Bucking a growing national trend, Northwestern saw a 15 percent increase in early decision applicants this year, said Associate Provost Michael Mills.
There were 1,712 early decision applications for the Class of 2013 compared to 1,484 last year. Even more significant was the 60 percent increase in minority student applications, Mills said. As of Wednesday, 74 black students and 98 Hispanic students applied early, compared to 46 and 62 students last year, respectively.
A study released in September by the National Association for College Admission Counseling found that one in three American colleges showed a decrease in early decision applications for 2007. Only 25 percent reported decreases in 2006.
Joyce Smith, the association's CEO, attributed this to an increasing number of colleges offering early action applications. Early action programs are not binding - students are still able to apply and attend other universities, Smith said.
The decrease in early decision applications will likely continue this year, she said.
"The current economic situation will press a lot of families in their ability to pay for college," Smith said. "We will probably see more applications go toward public colleges and universities."
Mills said the increase in applications at NU surprised him.
"Especially in today's economy, we've been concerned about the opposite happening," he added.
He attributed the increase of both early decision applicants and minority students to improved outreach efforts.
This includes a recent partnership with QuestBridge, a non-profit organization which pairs selective universities with high-achieving students from low-income backgrounds. NU received 548 QuestBridge applications and will admit 20 to 25 students, offering 15 of them a four-year, full-ride scholarship, Mills said.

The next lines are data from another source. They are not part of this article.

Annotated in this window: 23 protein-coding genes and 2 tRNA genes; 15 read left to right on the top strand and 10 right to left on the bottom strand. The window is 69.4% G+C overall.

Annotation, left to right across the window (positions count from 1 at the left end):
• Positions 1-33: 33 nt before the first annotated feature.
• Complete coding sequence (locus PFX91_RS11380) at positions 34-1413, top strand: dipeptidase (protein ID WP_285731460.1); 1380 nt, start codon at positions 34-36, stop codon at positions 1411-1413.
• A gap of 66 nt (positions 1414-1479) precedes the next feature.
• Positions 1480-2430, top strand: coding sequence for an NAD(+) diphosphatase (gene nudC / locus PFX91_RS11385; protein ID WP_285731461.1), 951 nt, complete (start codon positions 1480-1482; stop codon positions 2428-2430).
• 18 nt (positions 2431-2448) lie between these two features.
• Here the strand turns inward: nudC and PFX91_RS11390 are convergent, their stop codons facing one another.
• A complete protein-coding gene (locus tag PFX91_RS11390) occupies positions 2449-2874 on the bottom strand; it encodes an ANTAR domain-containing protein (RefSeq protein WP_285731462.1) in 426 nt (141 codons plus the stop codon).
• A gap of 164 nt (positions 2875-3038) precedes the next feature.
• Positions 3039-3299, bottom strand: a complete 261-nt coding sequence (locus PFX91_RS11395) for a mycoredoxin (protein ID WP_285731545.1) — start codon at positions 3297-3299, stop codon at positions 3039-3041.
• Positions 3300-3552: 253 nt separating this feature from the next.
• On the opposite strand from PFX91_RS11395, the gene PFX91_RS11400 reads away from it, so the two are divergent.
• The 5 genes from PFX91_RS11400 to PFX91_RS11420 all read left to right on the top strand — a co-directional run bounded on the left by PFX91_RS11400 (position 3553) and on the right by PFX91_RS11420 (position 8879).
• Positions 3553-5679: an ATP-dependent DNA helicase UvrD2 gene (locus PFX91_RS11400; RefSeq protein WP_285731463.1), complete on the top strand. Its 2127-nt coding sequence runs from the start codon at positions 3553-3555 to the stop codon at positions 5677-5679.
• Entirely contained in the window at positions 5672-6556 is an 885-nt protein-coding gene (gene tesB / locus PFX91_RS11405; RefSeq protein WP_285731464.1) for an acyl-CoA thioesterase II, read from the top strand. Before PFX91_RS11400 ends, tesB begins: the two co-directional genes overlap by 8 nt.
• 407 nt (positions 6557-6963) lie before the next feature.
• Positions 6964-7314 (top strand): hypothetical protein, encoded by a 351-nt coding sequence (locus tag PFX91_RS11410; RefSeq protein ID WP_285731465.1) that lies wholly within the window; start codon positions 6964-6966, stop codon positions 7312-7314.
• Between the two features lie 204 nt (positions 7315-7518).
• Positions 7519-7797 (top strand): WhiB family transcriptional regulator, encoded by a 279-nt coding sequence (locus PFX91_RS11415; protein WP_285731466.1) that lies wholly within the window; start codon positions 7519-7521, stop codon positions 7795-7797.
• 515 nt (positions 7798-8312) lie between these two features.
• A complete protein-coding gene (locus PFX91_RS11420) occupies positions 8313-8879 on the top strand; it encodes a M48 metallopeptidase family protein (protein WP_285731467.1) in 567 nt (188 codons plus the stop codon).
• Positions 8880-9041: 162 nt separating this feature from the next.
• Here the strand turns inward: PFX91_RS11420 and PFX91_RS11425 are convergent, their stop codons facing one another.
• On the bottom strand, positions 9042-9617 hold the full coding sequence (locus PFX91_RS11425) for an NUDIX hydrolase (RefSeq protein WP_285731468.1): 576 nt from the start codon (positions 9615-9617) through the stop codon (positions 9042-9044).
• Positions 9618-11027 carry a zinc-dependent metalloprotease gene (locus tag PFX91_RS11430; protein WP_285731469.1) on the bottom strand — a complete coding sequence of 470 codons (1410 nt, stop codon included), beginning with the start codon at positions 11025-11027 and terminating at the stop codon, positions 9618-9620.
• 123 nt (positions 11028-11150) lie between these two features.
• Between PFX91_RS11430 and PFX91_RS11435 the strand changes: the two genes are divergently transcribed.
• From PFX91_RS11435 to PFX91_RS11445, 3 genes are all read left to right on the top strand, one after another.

NU has also waived application fees for students from Chicago Public Schools and implemented two new programs that target black and Hispanic students, Why NU and Symposium. Starting in December, the university will also sponsor current students to recruit in their hometowns during breaks.
At NU, the early and regular applicant pools are virtually indistinguishable, Mills said. Some universities, including Harvard and Princeton, cut early decision programs because of substantial financial discrepancies between early decision and regular decision applicants.
Jim Conroy, chairman of post-high school counseling at New Trier Township High School in Winnetka, said he has seen an increase in early decision applicants over the past few years.
Conroy said he encourages his seniors to apply early only if financial need is not a factor in their college selection.
"For a lot of students, early decision is the only hook some of our students have if they aren't a legacy or an underrepresented minority," he said. "If there's any doubt at all about their financial situation, then we tell them not to do it because it's a binding decision."
Monica Magda, a senior at Neshannock Jr./Sr. High School in New Castle, Pa., applied early to NU.
"My brother goes to NU, so I've visited the campus before and I knew it was exactly where I wanted to go," Magda said. "Financial aid was not a factor in my decision, but if it had been, I probably wouldn't have applied early."